Links and stories – March 1, 2017

refugees-are-better-vettedSo what’s really going on in White House immigration policy? Within hours of each other, AP reported Trump to sign new travel order on Wednesday and the New York Times said Trump Signals Drastic Shift on ImmigrantsPresident Is Said to Be Open to Legal Status for Millions. The Los Angeles Times sees a different story: The real goal of Trump’s executive orders: Reduce the number of immigrants in the U.S. Does anyone know what’s going on?

Also in this news summary: the Minnesota 8, awaiting deportation to a country they have never seen. 

“Decade of Betrayal”: How the U.S. Expelled Over a Half Million U.S. Citizens to Mexico in 1930s (Democracy Now, 2/28/17)

The Kansas City Star editorializes: Trump’s silence on deadly Olathe shooting is disquieting.

“Trump has offered no words of condolence for the grieving widow of Srinivas Kuchibhotla, who died from his gunshot wounds.

“The president has expressed no sympathy for Kuchibhotla’s best friend, Alok Madasani, who continues to recover from bullet wounds and the trauma.

“Trump usually loves to celebrate all-American heroes. But he’s passed on commending Ian Grillot, a bystander who leapt to take the gunman down before anyone else was harmed. Grillot was shot, too. …

“[W]ith each passing day, Trump’s silence is even more telling.”

Refugee women and children ‘beaten, raped and starved in Libyan hellholes’ (The Guardian, 2/28/17) “Militia-run detention centres in Libya are ‘no more than forced labour camps and makeshift prisons’, Unicef says” Yes – the article describes documented conditions as appalling as the headline.

White House effort to justify travel ban causes growing concern for some intelligence officials (CNN, 2/28/17) Trump wants DHS and DOJ to build a case for his travel ban.

“…this is an assignment that has caused concern among some administration intelligence officials, who see the White House charge as the politicization of intelligence — the notion of a conclusion in search of evidence to support it after being blocked by the courts. Still others in the intelligence community disagree with the conclusion and are finding their work disparaged by their own department.”

Since travel order lifted, more than 1,800 refugees from affected countries have entered U.S. (Pew Research Center, 2/24/17) That’s just about the normal rate over the past six months – but soon all refugee admissions will be shut down, because of Trump’s order cutting refugee admissions for the year from 110,000 to 55.000.

‘Day Without Immigrants’ Protests and Strikes Planned for May 1 (Moyers & Company, 2/23/17)

A software engineer is detained for several hours by U.S. Customs – and given a test to prove he’s an engineer (CNBC, 2/28/17)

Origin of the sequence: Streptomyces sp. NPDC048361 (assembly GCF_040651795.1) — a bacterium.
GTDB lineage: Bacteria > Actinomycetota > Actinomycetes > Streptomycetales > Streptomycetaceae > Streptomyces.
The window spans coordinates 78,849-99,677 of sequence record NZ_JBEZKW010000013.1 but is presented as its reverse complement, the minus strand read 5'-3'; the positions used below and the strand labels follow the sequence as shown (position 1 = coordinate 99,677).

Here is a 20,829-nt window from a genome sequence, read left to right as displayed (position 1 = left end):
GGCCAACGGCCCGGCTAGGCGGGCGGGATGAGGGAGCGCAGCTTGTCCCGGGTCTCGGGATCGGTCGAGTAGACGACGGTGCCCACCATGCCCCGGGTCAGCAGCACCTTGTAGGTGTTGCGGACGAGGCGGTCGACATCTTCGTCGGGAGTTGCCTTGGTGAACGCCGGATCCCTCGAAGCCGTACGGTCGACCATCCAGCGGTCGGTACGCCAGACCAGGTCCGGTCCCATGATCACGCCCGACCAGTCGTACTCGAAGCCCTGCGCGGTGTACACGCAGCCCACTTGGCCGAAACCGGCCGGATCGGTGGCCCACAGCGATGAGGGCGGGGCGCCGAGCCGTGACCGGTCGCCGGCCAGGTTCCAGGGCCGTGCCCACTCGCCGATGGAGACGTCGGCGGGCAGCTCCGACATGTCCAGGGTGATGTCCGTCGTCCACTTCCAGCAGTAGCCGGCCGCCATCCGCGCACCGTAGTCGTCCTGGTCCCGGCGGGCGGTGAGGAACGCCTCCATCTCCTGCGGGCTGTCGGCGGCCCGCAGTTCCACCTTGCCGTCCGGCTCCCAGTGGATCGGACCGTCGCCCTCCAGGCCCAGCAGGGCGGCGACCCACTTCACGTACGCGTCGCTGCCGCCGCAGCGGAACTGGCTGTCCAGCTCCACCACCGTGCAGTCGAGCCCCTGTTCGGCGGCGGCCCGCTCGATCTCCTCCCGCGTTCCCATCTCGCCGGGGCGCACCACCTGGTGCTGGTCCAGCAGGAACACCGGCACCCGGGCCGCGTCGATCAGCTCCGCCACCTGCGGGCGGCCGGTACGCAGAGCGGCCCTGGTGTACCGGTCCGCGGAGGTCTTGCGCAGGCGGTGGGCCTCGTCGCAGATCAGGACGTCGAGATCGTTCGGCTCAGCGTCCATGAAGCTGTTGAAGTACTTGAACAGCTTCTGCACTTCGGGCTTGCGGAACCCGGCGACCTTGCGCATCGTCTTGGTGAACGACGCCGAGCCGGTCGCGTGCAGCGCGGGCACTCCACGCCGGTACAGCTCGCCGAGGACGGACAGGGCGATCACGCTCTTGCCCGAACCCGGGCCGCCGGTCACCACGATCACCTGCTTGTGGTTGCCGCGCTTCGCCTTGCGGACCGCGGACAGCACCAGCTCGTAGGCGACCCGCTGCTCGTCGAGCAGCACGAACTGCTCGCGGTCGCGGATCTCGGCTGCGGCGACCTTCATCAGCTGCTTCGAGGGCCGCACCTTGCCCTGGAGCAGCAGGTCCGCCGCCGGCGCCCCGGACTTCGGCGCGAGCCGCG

The Minnesota 8

Refugees the Minnesota 8 face deportation to a land they’ve never seen (City Pages, 1/11/17)

“At the end of August, ICE detained eight Minnesotans of Cambodian descent. All were refugees who’d arrived legally as children, swaddled in the arms of parents fleeing the Khmer Rouge. Born in Thai refugee camps, they have never set foot on Cambodian soil. Most don’t even speak the language….

“When he was younger, [Socheat] got into the same sort of petty nonsense as Shorty, without a thought as to how it would affect his future. But a few months’ difference clinched their fates long ago. Whereas Shorty was brought to the United States just shy of his second birthday, Socheat made the odyssey in his mother’s womb, born into citizenship.”

All of the Minnesota 8 were convicted of crimes committed in their youth, ranging from breaking windows to homicide. All have orders of deportation, and have been regularly reporting to immigration authorities for years. They could not be deported because Cambodia would not accept them. Now time may be running out for the Minnesota 8:  VOA reports [Cambodians Face Deportations to Homeland They’ve Never Known VOA, 2/10/17] that the Cambodian government issued 36 travel documents in February, though it’s not clear whether any of these are for any of the Minnesota 8.

Read the City Pages article for individual stories of the Minnesota 8, their children and parents and spouses and families.







About Mary Turck

News Day, written by Mary Turck, analyzes, summarizes, links to, and comments on reports from news media around the world, with particular attention to immigration, education, and journalism. Fragments, also written by Mary Turck, has fiction, poetry and some creative non-fiction. Mary Turck edited TC Daily Planet,, from 2007-2014, and edited the award-winning Connection to the Americas and AMERICAS.ORG, in its pre-2008 version. She is also a recovering attorney and the author of many books for young people (and a few for adults), mostly focusing on historical and social issues.
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